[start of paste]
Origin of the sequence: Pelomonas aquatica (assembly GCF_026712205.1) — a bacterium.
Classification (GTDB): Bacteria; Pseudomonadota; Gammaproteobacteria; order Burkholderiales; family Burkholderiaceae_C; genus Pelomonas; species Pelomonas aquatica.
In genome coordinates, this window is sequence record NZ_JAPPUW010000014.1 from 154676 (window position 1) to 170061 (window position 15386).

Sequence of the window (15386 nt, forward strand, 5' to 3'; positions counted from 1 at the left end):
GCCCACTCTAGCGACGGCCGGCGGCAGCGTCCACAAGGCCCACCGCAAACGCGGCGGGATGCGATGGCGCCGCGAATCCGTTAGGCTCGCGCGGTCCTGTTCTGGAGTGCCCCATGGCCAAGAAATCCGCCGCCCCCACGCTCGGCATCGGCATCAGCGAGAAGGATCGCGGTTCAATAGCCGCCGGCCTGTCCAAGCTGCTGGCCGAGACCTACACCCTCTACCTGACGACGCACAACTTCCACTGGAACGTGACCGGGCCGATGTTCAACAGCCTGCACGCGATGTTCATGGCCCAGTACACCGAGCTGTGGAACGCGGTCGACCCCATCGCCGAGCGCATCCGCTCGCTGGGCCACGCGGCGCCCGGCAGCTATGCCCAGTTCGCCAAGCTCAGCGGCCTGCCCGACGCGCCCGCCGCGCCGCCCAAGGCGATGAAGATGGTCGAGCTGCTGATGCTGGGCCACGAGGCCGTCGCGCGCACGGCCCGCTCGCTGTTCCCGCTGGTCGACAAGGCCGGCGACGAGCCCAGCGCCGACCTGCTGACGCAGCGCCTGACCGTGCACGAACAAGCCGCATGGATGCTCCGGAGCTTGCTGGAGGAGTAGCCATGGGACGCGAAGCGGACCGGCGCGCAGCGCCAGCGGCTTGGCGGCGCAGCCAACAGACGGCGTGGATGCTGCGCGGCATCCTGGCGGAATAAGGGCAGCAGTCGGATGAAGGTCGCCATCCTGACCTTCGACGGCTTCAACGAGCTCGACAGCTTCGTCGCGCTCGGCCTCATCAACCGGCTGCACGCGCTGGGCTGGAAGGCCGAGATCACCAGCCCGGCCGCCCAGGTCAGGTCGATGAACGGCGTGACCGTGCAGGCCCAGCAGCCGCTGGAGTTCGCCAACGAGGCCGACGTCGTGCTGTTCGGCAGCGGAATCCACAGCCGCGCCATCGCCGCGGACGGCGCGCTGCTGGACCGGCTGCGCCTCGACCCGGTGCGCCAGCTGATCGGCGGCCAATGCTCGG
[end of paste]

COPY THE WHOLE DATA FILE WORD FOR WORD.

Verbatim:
Origin of the sequence: Pelomonas aquatica (assembly GCF_026712205.1) — a bacterium.
Classification (GTDB): Bacteria; Pseudomonadota; Gammaproteobacteria; order Burkholderiales; family Burkholderiaceae_C; genus Pelomonas; species Pelomonas aquatica.
In genome coordinates, this window is sequence record NZ_JAPPUW010000014.1 from 154676 (window position 1) to 170061 (window position 15386).

Sequence of the window (15386 nt, forward strand, 5' to 3'; positions counted from 1 at the left end):
GCCCACTCTAGCGACGGCCGGCGGCAGCGTCCACAAGGCCCACCGCAAACGCGGCGGGATGCGATGGCGCCGCGAATCCGTTAGGCTCGCGCGGTCCTGTTCTGGAGTGCCCCATGGCCAAGAAATCCGCCGCCCCCACGCTCGGCATCGGCATCAGCGAGAAGGATCGCGGTTCAATAGCCGCCGGCCTGTCCAAGCTGCTGGCCGAGACCTACACCCTCTACCTGACGACGCACAACTTCCACTGGAACGTGACCGGGCCGATGTTCAACAGCCTGCACGCGATGTTCATGGCCCAGTACACCGAGCTGTGGAACGCGGTCGACCCCATCGCCGAGCGCATCCGCTCGCTGGGCCACGCGGCGCCCGGCAGCTATGCCCAGTTCGCCAAGCTCAGCGGCCTGCCCGACGCGCCCGCCGCGCCGCCCAAGGCGATGAAGATGGTCGAGCTGCTGATGCTGGGCCACGAGGCCGTCGCGCGCACGGCCCGCTCGCTGTTCCCGCTGGTCGACAAGGCCGGCGACGAGCCCAGCGCCGACCTGCTGACGCAGCGCCTGACCGTGCACGAACAAGCCGCATGGATGCTCCGGAGCTTGCTGGAGGAGTAGCCATGGGACGCGAAGCGGACCGGCGCGCAGCGCCAGCGGCTTGGCGGCGCAGCCAACAGACGGCGTGGATGCTGCGCGGCATCCTGGCGGAATAAGGGCAGCAGTCGGATGAAGGTCGCCATCCTGACCTTCGACGGCTTCAACGAGCTCGACAGCTTCGTCGCGCTCGGCCTCATCAACCGGCTGCACGCGCTGGGCTGGAAGGCCGAGATCACCAGCCCGGCCGCCCAGGTCAGGTCGATGAACGGCGTGACCGTGCAGGCCCAGCAGCCGCTGGAGTTCGCCAACGAGGCCGACGTCGTGCTGTTCGGCAGCGGAATCCACAGCCGCGCCATCGCCGCGGACGGCGCGCTGCTGGACCGGCTGCGCCTCGACCCGGTGCGCCAGCTGATCGGCGGCCAATGCTCGG